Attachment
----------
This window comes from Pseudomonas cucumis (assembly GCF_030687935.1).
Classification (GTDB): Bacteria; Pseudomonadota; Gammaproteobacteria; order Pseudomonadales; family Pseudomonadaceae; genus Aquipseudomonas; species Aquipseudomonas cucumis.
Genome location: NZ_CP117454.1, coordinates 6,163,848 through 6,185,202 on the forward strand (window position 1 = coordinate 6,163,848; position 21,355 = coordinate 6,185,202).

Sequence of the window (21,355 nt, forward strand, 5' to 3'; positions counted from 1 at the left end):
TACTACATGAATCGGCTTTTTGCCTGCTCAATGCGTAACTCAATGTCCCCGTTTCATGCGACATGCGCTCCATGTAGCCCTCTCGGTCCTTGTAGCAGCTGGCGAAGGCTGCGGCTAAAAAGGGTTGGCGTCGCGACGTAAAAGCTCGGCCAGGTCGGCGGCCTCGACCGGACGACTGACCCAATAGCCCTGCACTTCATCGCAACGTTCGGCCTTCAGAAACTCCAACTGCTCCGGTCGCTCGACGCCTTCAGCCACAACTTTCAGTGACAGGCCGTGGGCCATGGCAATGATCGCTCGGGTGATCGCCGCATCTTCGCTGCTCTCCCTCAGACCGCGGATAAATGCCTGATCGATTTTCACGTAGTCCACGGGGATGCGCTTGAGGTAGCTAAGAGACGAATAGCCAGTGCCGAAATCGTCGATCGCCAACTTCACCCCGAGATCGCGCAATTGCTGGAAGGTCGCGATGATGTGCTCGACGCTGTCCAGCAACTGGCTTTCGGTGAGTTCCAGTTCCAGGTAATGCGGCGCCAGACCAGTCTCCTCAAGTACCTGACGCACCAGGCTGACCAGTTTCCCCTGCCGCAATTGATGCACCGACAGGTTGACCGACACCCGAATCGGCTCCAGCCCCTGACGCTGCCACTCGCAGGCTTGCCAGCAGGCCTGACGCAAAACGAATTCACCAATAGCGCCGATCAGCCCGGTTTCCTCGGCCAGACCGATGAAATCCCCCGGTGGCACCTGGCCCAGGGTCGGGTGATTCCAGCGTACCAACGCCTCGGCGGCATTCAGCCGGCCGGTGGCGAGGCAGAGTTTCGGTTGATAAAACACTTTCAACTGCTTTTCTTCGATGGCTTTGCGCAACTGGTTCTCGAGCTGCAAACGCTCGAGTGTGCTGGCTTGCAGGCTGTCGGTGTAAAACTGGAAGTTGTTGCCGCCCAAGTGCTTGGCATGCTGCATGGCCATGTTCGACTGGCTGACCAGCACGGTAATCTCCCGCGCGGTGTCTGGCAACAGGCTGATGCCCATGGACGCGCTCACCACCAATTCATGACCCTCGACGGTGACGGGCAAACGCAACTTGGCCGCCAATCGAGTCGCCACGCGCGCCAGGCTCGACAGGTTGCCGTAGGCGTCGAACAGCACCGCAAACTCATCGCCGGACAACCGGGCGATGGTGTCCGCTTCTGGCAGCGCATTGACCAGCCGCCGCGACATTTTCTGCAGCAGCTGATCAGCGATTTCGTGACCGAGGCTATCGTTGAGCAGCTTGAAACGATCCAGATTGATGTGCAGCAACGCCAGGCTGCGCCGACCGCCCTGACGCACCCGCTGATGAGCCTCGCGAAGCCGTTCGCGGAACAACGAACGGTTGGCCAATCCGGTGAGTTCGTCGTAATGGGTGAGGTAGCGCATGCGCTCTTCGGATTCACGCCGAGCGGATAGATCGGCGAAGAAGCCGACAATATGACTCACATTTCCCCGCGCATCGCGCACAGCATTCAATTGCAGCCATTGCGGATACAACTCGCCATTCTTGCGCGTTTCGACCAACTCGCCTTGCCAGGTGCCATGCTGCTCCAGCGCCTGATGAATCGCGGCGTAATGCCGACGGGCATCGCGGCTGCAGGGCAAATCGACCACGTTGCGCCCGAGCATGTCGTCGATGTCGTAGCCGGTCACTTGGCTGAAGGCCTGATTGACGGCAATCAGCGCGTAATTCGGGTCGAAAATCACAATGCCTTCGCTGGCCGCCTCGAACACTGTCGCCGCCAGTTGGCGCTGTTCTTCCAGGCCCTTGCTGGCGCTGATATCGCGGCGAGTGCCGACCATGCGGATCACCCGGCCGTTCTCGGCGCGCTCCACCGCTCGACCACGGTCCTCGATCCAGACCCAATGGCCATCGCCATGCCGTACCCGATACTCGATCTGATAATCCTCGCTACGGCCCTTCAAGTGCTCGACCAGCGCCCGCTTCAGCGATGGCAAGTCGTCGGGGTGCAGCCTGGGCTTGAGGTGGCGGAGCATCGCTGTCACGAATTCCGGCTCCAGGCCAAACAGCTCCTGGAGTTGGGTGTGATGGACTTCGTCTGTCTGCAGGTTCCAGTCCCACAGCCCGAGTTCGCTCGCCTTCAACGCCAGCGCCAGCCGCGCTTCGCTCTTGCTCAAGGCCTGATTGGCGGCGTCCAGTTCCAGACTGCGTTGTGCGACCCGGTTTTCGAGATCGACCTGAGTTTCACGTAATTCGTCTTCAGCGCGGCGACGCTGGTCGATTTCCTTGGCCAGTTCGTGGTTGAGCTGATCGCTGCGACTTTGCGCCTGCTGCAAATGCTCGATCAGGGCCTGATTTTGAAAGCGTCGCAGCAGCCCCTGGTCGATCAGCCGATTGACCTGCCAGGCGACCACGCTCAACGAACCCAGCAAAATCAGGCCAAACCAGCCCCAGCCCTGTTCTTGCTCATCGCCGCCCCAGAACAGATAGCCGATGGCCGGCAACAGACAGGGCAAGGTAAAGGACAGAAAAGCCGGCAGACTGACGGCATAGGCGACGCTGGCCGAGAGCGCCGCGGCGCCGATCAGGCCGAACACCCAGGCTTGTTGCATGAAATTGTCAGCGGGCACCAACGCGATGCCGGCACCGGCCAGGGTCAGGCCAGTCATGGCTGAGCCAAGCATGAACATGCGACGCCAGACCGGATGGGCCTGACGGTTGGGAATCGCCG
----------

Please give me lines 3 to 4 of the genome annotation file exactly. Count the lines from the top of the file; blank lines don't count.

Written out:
Genome location: NZ_CP117454.1, coordinates 6,163,848 through 6,185,202 on the forward strand (window position 1 = coordinate 6,163,848; position 21,355 = coordinate 6,185,202).

Sequence of the window (21,355 nt, forward strand, 5' to 3'; positions counted from 1 at the left end):